In the same month as the REX Zone 3 East-to-West Project was implemented, TETCO put into service its 425 MMcf/d Uniontown to Gas City Expansion Project. This essentially flipped gas flows along the Lebanon Lateral and gave shippers access to new markets in Indiana. However, choke points upstream of the Lebanon Lateral along the 24” line remain completely full.

Select Westbound Flows

The Sarahsville, Ohio compressor station on TETCO and the Chandlerville, Ohio compressor station on REX are good barometers to measure how much gas can truly flow west from the Greater Appalachia. These two compressors are the best throughput locations to capture where the two respective pipelines can restrict flow when gas nominations exceed pipeline limitations. Combined, the two choke points account for 2.4 Bcf/d of east-to-west capacity. February 2016 was 100% utilized, while the slight downturn in March is short-lived due to a handful of maintenance events. PointLogic expects westbound flows to remain full going forward. There are no projects slated to go into service this summer to expand westbound capacity.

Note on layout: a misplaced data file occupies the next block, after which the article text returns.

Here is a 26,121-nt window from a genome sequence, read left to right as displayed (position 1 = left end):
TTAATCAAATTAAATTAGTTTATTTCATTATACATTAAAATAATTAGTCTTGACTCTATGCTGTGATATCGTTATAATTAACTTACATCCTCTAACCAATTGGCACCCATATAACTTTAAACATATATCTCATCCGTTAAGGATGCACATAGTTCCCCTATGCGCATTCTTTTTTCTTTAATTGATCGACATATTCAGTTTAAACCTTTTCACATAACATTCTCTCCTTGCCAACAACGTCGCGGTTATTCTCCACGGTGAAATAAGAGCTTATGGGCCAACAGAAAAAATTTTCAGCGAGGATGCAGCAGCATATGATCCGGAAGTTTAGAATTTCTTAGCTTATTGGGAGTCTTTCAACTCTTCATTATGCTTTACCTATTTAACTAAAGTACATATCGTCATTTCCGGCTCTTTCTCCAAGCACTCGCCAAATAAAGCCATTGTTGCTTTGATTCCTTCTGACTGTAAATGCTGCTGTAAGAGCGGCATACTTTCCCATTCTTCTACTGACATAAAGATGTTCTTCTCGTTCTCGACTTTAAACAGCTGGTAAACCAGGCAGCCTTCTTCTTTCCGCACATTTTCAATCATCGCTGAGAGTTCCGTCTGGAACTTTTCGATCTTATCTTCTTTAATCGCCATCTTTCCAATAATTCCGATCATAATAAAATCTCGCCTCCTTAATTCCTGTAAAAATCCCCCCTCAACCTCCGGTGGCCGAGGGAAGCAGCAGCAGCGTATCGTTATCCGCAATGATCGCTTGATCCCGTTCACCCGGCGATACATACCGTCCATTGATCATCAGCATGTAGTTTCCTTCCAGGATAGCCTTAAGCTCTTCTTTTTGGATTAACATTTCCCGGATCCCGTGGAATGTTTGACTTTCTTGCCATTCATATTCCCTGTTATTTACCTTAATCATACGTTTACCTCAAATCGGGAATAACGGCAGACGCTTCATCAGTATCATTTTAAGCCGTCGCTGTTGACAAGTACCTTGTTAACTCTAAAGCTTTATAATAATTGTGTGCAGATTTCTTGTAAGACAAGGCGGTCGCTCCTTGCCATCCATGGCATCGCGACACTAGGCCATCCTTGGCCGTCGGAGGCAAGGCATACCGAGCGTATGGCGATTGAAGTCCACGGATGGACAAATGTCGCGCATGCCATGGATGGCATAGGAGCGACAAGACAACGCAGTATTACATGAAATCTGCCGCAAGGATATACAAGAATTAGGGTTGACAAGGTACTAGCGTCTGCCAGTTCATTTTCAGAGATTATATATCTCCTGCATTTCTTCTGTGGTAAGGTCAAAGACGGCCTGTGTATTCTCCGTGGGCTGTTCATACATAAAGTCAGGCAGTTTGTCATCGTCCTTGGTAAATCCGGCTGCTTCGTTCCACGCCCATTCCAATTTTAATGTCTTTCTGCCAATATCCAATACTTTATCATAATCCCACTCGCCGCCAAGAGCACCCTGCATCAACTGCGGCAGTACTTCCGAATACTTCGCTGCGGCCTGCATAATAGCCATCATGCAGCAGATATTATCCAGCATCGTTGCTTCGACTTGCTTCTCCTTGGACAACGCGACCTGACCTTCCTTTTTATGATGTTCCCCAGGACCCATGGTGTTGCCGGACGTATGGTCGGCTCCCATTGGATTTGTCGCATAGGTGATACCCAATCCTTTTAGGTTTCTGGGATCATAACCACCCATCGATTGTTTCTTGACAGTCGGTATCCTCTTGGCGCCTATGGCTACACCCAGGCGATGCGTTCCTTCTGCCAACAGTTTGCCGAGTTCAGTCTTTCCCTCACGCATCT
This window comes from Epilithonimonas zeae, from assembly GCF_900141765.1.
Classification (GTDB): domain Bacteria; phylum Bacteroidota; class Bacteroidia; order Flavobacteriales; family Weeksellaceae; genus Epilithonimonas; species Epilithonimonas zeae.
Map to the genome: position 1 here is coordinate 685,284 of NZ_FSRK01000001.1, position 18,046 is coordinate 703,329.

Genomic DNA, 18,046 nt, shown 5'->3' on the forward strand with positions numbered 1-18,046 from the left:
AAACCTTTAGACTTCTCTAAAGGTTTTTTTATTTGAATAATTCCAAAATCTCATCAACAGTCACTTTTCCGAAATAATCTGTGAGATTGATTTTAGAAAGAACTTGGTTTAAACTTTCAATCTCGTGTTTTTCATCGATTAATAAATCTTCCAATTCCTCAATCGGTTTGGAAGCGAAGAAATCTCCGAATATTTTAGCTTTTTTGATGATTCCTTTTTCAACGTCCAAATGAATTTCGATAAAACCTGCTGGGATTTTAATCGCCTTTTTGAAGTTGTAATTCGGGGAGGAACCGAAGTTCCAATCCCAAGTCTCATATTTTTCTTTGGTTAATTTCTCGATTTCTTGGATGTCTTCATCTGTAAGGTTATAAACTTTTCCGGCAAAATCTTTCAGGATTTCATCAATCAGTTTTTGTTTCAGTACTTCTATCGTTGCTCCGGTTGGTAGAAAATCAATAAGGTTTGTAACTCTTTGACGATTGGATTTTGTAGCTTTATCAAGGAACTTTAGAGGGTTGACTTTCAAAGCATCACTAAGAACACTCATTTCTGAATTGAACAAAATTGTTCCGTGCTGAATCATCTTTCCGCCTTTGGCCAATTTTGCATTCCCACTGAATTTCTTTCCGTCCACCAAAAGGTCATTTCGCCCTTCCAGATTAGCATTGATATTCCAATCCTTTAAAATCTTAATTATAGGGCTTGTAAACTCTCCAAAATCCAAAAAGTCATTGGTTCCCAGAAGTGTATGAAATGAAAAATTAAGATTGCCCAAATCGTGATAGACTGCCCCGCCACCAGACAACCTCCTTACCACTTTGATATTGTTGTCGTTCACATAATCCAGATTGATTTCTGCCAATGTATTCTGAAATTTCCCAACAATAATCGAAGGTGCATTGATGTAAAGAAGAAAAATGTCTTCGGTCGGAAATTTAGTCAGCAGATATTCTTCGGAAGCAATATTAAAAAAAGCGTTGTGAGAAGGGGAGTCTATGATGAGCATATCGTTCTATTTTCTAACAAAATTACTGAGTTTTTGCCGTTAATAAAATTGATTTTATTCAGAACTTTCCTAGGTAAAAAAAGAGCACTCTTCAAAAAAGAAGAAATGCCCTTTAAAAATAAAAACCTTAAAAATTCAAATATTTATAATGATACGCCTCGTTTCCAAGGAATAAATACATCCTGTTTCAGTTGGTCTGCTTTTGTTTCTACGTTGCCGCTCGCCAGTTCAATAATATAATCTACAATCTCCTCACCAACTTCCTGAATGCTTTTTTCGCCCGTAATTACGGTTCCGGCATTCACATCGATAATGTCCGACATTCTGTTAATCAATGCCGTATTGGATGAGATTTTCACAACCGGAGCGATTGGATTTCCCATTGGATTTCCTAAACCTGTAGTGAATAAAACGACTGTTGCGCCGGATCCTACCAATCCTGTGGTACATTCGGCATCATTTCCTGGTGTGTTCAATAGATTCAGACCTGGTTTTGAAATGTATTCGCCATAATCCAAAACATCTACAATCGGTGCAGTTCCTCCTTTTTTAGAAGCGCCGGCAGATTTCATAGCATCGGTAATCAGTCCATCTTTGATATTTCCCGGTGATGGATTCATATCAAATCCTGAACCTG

Upside and Downside Risk